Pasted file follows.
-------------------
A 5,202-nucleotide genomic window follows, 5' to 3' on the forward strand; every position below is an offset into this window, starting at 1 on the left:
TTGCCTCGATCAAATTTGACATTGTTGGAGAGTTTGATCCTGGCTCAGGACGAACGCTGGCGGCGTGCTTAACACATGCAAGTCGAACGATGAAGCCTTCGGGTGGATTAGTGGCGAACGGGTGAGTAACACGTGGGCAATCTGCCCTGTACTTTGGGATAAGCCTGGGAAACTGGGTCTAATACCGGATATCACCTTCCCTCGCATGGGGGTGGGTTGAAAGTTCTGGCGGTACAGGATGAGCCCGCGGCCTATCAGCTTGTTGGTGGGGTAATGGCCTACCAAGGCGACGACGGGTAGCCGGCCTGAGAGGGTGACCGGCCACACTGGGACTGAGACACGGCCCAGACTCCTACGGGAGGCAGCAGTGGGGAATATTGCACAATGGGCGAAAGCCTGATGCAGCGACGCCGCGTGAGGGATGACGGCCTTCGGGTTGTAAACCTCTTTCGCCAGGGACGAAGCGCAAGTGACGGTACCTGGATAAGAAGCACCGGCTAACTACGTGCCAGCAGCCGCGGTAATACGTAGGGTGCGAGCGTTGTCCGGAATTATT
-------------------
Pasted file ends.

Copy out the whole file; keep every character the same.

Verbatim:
A 5,202-nucleotide genomic window follows, 5' to 3' on the forward strand; every position below is an offset into this window, starting at 1 on the left:
TTGCCTCGATCAAATTTGACATTGTTGGAGAGTTTGATCCTGGCTCAGGACGAACGCTGGCGGCGTGCTTAACACATGCAAGTCGAACGATGAAGCCTTCGGGTGGATTAGTGGCGAACGGGTGAGTAACACGTGGGCAATCTGCCCTGTACTTTGGGATAAGCCTGGGAAACTGGGTCTAATACCGGATATCACCTTCCCTCGCATGGGGGTGGGTTGAAAGTTCTGGCGGTACAGGATGAGCCCGCGGCCTATCAGCTTGTTGGTGGGGTAATGGCCTACCAAGGCGACGACGGGTAGCCGGCCTGAGAGGGTGACCGGCCACACTGGGACTGAGACACGGCCCAGACTCCTACGGGAGGCAGCAGTGGGGAATATTGCACAATGGGCGAAAGCCTGATGCAGCGACGCCGCGTGAGGGATGACGGCCTTCGGGTTGTAAACCTCTTTCGCCAGGGACGAAGCGCAAGTGACGGTACCTGGATAAGAAGCACCGGCTAACTACGTGCCAGCAGCCGCGGTAATACGTAGGGTGCGAGCGTTGTCCGGAATTATT